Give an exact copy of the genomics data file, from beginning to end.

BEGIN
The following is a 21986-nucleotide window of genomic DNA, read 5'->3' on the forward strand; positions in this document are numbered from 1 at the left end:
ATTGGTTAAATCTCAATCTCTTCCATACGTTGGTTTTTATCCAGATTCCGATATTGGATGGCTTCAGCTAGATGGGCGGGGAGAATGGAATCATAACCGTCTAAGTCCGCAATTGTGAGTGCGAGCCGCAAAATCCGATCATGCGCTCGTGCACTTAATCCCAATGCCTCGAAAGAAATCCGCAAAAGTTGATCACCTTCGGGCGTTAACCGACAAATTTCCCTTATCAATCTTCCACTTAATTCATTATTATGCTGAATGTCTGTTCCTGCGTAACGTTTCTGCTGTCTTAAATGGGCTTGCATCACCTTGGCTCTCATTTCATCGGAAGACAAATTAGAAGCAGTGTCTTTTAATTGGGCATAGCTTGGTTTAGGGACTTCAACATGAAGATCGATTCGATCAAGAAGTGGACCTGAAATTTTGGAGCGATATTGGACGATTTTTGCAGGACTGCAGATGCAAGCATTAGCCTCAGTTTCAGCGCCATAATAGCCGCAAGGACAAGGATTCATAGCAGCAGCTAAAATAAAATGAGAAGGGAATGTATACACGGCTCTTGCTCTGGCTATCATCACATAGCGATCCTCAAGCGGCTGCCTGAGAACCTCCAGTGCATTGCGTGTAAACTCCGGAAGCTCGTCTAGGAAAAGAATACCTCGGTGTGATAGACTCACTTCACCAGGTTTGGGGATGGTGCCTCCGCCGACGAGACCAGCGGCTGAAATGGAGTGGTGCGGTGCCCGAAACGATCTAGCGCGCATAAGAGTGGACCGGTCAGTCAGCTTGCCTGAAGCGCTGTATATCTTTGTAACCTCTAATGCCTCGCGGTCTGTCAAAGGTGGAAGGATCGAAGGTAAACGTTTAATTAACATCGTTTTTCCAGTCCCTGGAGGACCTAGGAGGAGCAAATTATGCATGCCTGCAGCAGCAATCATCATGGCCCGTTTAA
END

The following is a 21986-nucleotide window of genomic DNA, read 5'->3' on the forward strand; positions in this document are numbered from 1 at the left end:
ATTGGTTAAATCTCAATCTCTTCCATACGTTGGTTTTTATCCAGATTCCGATATTGGATGGCTTCAGCTAGATGGGCGGGGAGAATGGAATCATAACCGTCTAAGTCCGCAATTGTGAGTGCGAGCCGCAAAATCCGATCATGCGCTCGTGCACTTAATCCCAATGCCTCGAAAGAAATCCGCAAAAGTTGATCACCTTCGGGCGTTAACCGACAAATTTCCCTTATCAATCTTCCACTTAATTCATTATTATGCTGAATGTCTGTTCCTGCGTAACGTTTCTGCTGTCTTAAATGGGCTTGCATCACCTTGGCTCTCATTTCATCGGAAGACAAATTAGAAGCAGTGTCTTTTAATTGGGCATAGCTTGGTTTAGGGACTTCAACATGAAGATCGATTCGATCAAGAAGTGGACCTGAAATTTTGGAGCGATATTGGACGATTTTTGCAGGACTGCAGATGCAAGCATTAGCCTCAGTTTCAGCGCCATAATAGCCGCAAGGACAAGGATTCATAGCAGCAGCTAAAATAAAATGAGAAGGGAATGTATACACGGCTCTTGCTCTGGCTATCATCACATAGCGATCCTCAAGCGGCTGCCTGAGAACCTCCAGTGCATTGCGTGTAAACTCCGGAAGCTCGTCTAGGAAAAGAATACCTCGGTGTGATAGACTCACTTCACCAGGTTTGGGGATGGTGCCTCCGCCGACGAGACCAGCGGCTGAAATGGAGTGGTGCGGTGCCCGAAACGATCTAGCGCGCATAAGAGTGGACCGGTCAGTCAGCTTGCCTGAAGCGCTGTATATCTTTGTAACCTCTAATGCCTCGCGGTCTGTCAAAGGTGGAAGGATCGAAGGTAAACGTTTAATTAACATCGTTTTTCCAGTCCCTGGAGGACCTAGGAGGAGCAAATTATGCATGCCTGCAGCAGCAATCATCATGGCCCGTTTAA